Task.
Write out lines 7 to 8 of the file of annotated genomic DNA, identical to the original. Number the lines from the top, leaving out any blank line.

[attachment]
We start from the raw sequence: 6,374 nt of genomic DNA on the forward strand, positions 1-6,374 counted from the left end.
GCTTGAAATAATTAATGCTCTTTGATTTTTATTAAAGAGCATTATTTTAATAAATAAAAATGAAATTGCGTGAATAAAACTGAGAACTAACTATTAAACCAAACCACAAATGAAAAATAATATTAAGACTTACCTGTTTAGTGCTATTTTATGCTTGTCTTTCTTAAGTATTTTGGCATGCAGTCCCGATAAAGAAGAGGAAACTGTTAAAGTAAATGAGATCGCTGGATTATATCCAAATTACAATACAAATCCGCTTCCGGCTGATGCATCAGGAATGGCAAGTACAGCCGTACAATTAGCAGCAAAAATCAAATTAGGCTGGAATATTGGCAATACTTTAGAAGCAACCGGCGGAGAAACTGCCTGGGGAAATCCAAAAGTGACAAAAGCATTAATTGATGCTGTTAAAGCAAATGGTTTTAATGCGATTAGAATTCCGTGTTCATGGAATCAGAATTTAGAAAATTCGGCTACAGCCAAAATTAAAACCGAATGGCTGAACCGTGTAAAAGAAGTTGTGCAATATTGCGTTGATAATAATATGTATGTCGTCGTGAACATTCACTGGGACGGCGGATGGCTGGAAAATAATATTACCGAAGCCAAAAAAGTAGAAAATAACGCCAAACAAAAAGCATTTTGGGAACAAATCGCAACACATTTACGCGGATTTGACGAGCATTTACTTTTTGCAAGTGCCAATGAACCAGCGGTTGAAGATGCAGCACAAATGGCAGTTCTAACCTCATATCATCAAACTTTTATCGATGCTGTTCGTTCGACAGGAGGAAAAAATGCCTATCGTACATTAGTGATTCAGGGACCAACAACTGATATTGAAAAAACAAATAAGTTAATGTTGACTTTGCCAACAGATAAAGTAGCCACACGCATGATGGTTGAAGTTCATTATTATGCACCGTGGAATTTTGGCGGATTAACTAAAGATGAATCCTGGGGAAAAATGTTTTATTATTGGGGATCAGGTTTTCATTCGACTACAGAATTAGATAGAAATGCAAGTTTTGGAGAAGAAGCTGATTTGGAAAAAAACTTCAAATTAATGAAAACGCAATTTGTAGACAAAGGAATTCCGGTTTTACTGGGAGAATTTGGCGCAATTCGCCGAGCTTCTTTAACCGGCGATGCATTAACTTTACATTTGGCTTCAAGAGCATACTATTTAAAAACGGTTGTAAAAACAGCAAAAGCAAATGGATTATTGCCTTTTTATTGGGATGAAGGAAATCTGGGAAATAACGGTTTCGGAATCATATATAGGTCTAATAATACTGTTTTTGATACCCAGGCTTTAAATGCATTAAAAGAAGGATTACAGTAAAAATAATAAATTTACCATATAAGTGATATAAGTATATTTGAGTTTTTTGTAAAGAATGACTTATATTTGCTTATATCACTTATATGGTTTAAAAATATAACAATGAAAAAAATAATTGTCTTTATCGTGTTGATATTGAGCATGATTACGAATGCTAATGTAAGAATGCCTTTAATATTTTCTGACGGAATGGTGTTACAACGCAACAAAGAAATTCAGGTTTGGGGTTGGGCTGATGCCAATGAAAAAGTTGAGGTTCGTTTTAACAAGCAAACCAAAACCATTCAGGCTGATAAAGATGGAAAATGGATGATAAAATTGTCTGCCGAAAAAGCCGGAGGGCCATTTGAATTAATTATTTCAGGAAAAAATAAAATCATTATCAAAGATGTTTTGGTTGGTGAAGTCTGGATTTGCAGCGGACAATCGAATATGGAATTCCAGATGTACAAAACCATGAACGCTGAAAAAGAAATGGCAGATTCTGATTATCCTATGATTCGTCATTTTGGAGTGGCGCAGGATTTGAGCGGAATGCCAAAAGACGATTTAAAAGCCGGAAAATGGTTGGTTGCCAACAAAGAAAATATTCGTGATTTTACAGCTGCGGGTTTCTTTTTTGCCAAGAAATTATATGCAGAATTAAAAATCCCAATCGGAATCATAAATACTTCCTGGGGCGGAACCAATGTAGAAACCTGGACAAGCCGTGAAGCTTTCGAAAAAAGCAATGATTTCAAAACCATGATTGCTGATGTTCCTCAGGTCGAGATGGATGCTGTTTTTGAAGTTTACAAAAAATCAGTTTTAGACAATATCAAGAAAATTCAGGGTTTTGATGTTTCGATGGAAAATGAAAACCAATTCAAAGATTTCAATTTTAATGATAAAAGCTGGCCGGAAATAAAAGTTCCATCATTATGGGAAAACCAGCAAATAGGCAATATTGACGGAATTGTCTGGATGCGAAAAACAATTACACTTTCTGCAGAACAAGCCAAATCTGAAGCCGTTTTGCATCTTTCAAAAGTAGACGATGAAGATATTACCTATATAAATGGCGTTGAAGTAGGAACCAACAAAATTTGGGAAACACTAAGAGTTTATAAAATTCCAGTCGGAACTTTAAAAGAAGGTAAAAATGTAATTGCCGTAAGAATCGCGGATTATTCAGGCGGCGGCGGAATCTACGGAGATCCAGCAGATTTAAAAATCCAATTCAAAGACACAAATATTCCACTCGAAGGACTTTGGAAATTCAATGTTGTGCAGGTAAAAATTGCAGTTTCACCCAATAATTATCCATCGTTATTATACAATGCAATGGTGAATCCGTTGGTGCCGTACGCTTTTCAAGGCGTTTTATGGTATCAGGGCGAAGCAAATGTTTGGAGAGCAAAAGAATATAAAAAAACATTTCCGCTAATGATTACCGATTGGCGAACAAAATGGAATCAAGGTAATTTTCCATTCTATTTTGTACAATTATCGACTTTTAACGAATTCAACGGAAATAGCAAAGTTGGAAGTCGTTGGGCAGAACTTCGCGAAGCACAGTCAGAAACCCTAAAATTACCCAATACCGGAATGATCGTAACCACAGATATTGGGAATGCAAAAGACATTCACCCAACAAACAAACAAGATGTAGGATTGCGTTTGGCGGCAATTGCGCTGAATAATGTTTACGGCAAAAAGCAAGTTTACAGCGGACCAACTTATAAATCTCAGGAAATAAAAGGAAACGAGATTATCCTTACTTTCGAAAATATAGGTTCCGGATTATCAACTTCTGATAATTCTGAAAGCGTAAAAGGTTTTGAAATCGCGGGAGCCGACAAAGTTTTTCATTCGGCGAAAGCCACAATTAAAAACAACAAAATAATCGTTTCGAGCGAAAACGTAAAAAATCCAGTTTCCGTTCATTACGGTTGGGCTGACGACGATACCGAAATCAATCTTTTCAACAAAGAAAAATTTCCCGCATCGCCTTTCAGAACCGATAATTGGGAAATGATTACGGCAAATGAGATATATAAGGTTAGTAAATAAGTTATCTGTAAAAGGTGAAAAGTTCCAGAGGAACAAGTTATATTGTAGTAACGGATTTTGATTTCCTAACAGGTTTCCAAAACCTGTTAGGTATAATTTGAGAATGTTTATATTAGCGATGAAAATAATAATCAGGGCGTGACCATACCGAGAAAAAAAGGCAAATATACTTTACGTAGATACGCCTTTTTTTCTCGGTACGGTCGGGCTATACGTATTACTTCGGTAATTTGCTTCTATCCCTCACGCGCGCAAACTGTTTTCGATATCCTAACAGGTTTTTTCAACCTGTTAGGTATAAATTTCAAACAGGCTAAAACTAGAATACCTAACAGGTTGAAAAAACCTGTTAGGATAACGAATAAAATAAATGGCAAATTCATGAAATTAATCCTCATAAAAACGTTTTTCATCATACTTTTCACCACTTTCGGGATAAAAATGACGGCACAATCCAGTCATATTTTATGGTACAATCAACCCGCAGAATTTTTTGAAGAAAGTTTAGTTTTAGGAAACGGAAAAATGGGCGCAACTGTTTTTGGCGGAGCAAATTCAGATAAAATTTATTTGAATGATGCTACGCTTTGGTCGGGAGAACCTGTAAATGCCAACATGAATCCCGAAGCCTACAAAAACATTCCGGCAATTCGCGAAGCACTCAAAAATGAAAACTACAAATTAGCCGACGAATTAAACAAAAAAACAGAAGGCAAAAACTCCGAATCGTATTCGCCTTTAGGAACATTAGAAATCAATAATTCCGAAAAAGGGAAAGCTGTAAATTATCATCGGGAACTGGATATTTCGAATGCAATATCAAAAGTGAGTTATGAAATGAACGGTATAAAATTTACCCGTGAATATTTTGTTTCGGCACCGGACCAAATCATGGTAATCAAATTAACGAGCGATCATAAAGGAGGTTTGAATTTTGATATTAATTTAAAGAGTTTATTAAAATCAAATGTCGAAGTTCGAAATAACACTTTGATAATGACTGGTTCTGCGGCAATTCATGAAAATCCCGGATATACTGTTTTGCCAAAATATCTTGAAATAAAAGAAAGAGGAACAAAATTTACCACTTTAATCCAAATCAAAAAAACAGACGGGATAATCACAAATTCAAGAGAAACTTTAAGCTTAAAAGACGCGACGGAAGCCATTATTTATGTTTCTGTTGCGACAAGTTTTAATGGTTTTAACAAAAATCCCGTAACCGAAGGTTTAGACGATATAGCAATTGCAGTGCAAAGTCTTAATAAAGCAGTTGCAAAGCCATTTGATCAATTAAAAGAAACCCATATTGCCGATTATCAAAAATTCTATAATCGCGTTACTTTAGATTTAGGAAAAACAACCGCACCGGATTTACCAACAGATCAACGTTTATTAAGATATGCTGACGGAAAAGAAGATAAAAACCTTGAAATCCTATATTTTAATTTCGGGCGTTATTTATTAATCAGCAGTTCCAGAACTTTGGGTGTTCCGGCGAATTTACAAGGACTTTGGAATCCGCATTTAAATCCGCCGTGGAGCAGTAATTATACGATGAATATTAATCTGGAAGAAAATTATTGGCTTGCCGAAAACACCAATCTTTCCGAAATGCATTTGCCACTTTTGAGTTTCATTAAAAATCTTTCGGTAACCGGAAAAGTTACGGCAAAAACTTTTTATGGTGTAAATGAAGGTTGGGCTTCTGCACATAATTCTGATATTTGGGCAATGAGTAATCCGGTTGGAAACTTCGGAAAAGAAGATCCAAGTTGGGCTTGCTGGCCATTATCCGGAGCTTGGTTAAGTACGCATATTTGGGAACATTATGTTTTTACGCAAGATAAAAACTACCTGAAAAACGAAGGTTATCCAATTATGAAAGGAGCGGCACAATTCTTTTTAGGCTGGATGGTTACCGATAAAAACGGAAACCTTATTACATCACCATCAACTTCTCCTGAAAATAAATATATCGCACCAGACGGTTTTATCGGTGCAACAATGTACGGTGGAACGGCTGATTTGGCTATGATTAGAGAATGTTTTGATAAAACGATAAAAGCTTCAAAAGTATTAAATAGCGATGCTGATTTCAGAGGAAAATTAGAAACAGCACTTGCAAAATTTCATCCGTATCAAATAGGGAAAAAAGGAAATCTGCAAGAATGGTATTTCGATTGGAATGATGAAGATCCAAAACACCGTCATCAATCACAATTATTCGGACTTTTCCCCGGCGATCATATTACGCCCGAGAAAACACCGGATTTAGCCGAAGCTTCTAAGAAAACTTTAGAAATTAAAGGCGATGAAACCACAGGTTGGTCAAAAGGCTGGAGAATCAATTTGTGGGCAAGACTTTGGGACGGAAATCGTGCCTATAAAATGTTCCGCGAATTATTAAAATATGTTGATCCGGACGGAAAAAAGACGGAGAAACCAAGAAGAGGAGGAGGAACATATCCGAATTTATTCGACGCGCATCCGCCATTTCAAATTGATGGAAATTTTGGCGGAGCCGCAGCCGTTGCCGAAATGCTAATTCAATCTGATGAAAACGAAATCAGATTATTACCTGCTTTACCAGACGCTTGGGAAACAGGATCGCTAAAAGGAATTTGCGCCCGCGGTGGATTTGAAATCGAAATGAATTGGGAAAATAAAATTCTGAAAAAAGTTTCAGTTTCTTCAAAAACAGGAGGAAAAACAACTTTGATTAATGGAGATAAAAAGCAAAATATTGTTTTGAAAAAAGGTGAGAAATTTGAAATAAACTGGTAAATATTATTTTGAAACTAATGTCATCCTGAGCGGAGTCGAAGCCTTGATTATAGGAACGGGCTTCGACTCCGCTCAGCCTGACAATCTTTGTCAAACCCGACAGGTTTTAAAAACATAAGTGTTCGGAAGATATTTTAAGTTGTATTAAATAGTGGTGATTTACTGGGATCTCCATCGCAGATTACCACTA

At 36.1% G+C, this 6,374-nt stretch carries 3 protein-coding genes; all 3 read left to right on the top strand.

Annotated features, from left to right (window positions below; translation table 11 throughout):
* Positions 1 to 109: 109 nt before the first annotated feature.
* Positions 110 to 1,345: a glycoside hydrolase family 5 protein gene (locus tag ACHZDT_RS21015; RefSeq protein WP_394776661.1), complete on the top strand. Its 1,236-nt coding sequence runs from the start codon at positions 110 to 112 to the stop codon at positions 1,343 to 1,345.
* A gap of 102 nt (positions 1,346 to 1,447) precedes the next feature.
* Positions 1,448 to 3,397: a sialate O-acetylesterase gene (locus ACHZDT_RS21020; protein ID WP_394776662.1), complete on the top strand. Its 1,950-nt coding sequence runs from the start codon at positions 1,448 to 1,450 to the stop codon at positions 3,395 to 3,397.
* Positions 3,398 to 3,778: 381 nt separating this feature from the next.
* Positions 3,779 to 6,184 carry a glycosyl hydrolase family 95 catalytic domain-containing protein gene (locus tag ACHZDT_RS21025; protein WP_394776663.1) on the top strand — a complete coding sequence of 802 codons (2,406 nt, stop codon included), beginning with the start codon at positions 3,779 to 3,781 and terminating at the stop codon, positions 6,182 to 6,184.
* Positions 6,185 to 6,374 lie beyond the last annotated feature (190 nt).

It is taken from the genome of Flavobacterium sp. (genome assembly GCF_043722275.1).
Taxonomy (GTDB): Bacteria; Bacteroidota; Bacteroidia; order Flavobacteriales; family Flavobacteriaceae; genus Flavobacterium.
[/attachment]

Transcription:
* A gap of 102 nt (positions 1,346 to 1,447) precedes the next feature.
* Positions 1,448 to 3,397: a sialate O-acetylesterase gene (locus ACHZDT_RS21020; protein ID WP_394776662.1), complete on the top strand. Its 1,950-nt coding sequence runs from the start codon at positions 1,448 to 1,450 to the stop codon at positions 3,395 to 3,397.